Global green bond and green loan issuance reached USD 257.7bn in 2019, marking a new global record.

Green bonds are part of the strengthening of the global green transition, which especially aims to reduce carbon emissions, as well as being an answer to the increasing investor interest for sustainable options with a measurable effect. This investor interest in a social and environmental purpose of their investments reflects a fundamental shift in the bond market.

Using debt capital markets to fund sustainable solutions

A green bond, or climate bond, is a fixed-income instrument designed specifically to fund green, i.e. climate or environmental, projects or investments, such as renewable energy, energy optimisation and other green projects, which contribute to reducing CO2 emissions. The bonds can be issued by both public and private companies.

The majority of green bonds issued has green use of proceeds or are asset-linked bonds. Proceeds from these bonds are set aside for green projects, but they are backed by the issuer’s entire balance sheet. Also, the same credit rating applies to the green bonds as for the issuer’s other bonds.

As requirements for green bonds are different than regular bonds in terms of tracking, monitoring and reporting on use of proceeds, green bonds have some additional transaction costs. However, the Climate Bonds Initiative, a non-profit international organisation, states the following advantages of green bonds: They highlight the issuer’s green assets/business, create a positive marketing story and diversify issuer’s investor base (as the issuer can now attract ESG/RI specialist investors).

The lack of regulations for green bonds

When is a “green bond” truly green? Despite the definition of a green bond above, there is not an official set definition of a green bond or a sustainable investment. As of now, the green bond market is unregulated, however, certification schemes and guidelines, such as the Climate Bonds Standards, the Green Bonds Principles from International Market Capital Association and Bloomberg Barclays MSCI Green Bond Indices are available to issuers and investors, but on a voluntary basis and without explicit definitions.

Since March 2018, the European Commission has been committed to create standards and labels for green financial products. As part of the EU’s 2020 strategy for sustainable finance, the EU will launch a Green Bond Standard, which will set up minimum safeguards that activities have to comply with in order to qualify as environmentally sustainable, however, the Standard will most likely be voluntary and non-legislative.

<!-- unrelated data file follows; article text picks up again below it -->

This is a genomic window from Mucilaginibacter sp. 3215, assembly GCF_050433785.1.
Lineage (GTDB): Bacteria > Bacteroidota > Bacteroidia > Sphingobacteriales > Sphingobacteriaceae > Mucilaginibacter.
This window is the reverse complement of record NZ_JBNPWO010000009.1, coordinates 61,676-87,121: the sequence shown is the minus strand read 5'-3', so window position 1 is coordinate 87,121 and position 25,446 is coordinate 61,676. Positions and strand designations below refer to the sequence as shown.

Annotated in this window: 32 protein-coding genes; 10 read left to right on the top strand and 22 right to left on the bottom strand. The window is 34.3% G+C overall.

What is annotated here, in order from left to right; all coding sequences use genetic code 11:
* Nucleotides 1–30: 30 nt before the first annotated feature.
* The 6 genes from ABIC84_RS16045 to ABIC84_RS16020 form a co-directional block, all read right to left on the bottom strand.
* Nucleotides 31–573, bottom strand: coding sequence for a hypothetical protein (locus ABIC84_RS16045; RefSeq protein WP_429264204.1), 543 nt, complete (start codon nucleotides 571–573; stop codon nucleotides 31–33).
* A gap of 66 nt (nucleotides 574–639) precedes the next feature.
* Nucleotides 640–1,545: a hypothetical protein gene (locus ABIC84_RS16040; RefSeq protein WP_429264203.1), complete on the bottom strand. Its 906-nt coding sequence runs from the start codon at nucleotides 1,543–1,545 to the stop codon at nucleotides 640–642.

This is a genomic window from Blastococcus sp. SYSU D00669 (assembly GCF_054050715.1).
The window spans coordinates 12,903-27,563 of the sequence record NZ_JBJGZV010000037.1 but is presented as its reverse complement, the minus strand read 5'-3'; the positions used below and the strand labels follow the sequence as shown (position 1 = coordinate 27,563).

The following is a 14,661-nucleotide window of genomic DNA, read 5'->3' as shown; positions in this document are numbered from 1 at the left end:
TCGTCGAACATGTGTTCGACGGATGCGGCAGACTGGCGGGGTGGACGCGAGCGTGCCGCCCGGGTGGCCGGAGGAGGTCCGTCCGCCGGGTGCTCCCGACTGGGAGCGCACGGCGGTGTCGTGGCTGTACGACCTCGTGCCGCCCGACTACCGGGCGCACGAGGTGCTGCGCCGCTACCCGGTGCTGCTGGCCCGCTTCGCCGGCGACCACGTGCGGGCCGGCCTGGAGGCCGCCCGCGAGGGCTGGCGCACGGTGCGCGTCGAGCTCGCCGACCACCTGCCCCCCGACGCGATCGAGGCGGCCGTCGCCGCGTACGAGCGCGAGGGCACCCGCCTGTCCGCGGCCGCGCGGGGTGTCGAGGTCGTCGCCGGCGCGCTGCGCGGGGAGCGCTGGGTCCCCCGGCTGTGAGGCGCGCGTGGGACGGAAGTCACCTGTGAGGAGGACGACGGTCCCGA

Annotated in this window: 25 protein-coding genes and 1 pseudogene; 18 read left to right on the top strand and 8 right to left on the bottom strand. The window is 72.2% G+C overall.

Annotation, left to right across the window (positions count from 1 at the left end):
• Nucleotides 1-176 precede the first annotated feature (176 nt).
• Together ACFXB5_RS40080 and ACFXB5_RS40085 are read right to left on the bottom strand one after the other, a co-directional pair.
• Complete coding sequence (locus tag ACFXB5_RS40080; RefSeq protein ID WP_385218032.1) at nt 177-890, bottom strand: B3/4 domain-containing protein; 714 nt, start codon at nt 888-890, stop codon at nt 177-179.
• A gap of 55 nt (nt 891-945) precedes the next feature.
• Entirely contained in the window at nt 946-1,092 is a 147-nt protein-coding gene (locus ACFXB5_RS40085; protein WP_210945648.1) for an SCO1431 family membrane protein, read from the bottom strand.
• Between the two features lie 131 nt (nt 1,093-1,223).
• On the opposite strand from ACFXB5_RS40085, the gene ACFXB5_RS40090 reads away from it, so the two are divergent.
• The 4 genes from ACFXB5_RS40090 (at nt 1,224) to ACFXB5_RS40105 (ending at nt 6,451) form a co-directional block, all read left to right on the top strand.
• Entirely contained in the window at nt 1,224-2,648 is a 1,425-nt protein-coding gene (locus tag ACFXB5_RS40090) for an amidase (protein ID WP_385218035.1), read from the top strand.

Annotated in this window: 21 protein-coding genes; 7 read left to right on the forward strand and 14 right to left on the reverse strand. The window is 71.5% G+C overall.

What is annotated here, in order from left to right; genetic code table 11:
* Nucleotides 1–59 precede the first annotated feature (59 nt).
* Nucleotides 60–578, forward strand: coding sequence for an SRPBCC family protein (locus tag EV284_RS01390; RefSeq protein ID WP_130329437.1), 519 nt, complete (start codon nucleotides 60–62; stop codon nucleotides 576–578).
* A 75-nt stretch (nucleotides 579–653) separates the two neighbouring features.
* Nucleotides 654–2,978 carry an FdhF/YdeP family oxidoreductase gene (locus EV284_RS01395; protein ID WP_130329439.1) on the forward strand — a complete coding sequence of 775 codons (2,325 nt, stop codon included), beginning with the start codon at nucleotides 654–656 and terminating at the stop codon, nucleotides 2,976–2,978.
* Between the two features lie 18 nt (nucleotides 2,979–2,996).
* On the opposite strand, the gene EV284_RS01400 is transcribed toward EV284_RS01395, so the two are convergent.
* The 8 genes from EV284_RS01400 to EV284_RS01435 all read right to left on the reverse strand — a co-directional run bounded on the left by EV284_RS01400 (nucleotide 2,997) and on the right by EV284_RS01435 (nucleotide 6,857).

Bonds that are issued in the green segment of big stock exchanges, such as the London Stock Exchange, need to have a green label, which must be certified by an agency. But again, there is a lack of legislation in terms of third-party rating agencies and green bonds together with the variable definitions of green bonds.

And one thing is the green bond itself – another factor is the issuer; how green is the company issuing the green bond? Currently, it is very difficult to assess and compare the sustainability level of a company. One way of doing it is through a company’s ESG rating (Environmental, Social and Governance) – but as with the bonds, there is an issue with varying approaches to the ESG ratings by the rating agencies. ESG ratings simply lack regulated methodologies.

With no legislation the green capital market is to a large degree based on self-regulation, market demand and investor research. Today, nothing prevents companies from pollution-intensive industries to issue seemingly “green” bonds.

Greenwashing green bonds

With the lack of regulation on the market of green bonds, there is a risk of greenwashing. The increased global focus on the environment and sustainability leads to a tremendous marketing potential in presenting your company as green.

Greenwashing is the process of conveying a false impression or providing misleading information about how a company’s products are more environmentally sound.

The temptation of a new green logo might be bigger than the reality of how green one company operates. The same goes for the green bonds due to the increased investor demand for green investments. The contradictory term “clean coal” is one that clearly shows how companies and industries urge to appear green – but it also makes the need for regulation on the market for green bonds stand out.

Purpose matters more than ever

With the noticeable change in investor interest, where the purpose of the investment has become significant, there seems to be endless possibilities for bonds of all the colours of the rainbow. A great place to go from could be the UN’s 17 Sustainable Development Goals, which each focuses on a global goal, such as poverty, inequality, climate change, environmental degradation, peace and justice – each goal with its own colour symbol.

We have already seen social bonds that raise funds for projects with positive social outcomes, as well as blue bonds that finance marine and ocean-based projects with positive environmental, economic and climate benefits.

What colour will be next?